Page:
Also, for the first "ride", leave the motor off and push her around the block so she can get the feel for the brakes before she has to deal with them and the throttle. It may look stupid, but this is an effective technique for getting her started. When she is finally using the motor, be sure you are in an open area and there is nothing for her to hit. If there is one thing within 200 feet, she'll probably hit it.

Finally, make sure she has decent gear on. Boots over the ankles, legs and arms covered (jeans and sweatshirt are OK), helmet and gloves. A simple tipover can get nasty if the bike lands on her and the exhaust or engine makes contact with her leg.

Can she drive a stick shift car? Is she a sissy girl or a toughy girl? My wife is a sissy girl who thinks she is a toughy girl. 100 feet on a motorcycle was all it took to make the distinction for her unfortunately. Makes a decent passenger now though.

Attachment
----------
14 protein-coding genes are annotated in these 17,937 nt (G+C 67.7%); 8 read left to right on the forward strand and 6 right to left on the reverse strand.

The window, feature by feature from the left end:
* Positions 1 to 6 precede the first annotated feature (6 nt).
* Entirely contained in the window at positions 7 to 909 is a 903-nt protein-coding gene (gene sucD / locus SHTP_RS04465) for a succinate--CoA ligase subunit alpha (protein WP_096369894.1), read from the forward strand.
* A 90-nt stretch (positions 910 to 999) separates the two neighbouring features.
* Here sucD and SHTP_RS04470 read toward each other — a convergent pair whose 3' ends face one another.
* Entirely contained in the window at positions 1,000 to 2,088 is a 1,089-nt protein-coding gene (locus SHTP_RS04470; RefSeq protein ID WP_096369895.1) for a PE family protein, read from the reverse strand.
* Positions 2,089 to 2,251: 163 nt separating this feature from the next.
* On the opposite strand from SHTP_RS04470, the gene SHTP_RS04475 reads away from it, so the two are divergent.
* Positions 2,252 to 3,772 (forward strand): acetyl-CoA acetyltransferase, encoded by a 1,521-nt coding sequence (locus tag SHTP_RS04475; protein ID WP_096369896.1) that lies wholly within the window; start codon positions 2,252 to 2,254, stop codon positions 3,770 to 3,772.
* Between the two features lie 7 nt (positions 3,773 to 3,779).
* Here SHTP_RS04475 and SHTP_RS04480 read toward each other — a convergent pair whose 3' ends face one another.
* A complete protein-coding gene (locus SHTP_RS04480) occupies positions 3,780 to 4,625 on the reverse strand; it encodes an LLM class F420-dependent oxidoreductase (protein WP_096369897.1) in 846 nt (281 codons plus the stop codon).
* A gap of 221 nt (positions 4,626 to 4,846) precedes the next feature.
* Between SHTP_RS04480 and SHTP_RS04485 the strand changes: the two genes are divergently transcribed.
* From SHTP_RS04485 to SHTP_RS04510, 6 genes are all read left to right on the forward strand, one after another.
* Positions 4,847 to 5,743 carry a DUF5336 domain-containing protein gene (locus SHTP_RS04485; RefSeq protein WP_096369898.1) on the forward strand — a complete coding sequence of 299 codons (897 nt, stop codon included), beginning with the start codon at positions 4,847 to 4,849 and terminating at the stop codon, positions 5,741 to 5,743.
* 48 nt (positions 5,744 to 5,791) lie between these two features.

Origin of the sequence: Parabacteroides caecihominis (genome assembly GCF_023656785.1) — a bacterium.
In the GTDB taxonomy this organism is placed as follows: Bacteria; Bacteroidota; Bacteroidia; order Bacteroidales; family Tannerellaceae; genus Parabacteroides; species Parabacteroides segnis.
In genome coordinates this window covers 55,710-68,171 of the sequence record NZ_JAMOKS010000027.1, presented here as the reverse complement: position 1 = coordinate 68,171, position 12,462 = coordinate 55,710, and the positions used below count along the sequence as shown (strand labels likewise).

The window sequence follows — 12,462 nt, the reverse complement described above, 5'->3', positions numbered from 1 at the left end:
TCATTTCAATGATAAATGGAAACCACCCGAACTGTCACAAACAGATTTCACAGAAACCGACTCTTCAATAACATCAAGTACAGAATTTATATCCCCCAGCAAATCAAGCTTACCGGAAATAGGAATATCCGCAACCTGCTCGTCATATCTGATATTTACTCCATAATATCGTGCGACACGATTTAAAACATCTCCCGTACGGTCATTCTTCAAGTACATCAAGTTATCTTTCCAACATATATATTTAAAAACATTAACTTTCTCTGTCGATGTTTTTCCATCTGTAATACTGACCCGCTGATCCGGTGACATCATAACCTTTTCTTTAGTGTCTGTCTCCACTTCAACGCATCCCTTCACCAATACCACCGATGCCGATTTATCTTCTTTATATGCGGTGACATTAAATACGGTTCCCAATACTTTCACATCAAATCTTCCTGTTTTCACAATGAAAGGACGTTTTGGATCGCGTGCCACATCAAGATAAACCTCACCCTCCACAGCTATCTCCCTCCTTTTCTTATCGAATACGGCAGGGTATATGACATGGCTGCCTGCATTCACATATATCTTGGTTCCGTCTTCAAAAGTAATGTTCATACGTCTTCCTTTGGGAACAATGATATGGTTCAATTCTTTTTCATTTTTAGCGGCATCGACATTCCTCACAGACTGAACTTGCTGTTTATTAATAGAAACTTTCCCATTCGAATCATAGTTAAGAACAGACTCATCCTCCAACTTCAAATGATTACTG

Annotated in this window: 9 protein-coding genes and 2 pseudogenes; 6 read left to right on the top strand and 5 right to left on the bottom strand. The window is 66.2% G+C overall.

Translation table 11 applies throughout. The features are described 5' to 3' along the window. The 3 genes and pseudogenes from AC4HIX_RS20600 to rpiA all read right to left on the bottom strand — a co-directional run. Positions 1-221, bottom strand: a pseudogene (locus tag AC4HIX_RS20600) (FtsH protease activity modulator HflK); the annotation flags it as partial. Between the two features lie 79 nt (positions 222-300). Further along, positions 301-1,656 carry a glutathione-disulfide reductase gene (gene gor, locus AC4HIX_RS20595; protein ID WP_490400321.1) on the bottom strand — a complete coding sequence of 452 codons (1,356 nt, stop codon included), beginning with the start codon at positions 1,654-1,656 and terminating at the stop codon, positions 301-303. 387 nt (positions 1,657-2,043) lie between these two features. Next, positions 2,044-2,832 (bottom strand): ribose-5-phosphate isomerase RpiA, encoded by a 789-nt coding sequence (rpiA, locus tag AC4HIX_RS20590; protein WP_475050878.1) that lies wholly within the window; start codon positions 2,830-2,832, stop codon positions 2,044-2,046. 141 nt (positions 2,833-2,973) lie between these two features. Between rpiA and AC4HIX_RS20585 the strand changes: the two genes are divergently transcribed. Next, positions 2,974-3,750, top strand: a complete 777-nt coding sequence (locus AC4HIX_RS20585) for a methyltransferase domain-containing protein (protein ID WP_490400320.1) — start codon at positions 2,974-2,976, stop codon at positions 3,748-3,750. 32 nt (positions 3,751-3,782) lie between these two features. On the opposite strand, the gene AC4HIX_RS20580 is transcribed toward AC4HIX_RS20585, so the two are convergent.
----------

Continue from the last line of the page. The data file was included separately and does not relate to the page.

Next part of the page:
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#5
I found out the hard way... let someone else (you trust) teach her to ride. I was so worried about Scooter falling off, I pretty much scared the tar out of her before she even got rolling :silly: .
 

firecracker22

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#6
A lot of women are also more comfortable around someone they aren't involved in . . . just the way it is, no offense to you. Another woman who rides would be ideal.

Another good learning tactic is to have her stand next to the bike,walk beside it, and let the clutch in and out. That is what they do with beginners in MSF school and it's a good way to learn clutch control without worrying about falling down too. And get her to start practicing good body position NOW, not later when it's a bad habit!
 

kmccune

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#7
I guess that should be up to her. Bikes are available to fit 3 year olds to jolly green giants, she can pick one of them up! Go with it and you will have a built in riding partner!:)

Kevin
 
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#8
Seh actually prefers a stickshift car. she sounds similar to Tex's wife. I didn't think about the KX100 thanks guys. I was thinking a TTR125 I wouldn't be suprized if she changes her mind on the first ride.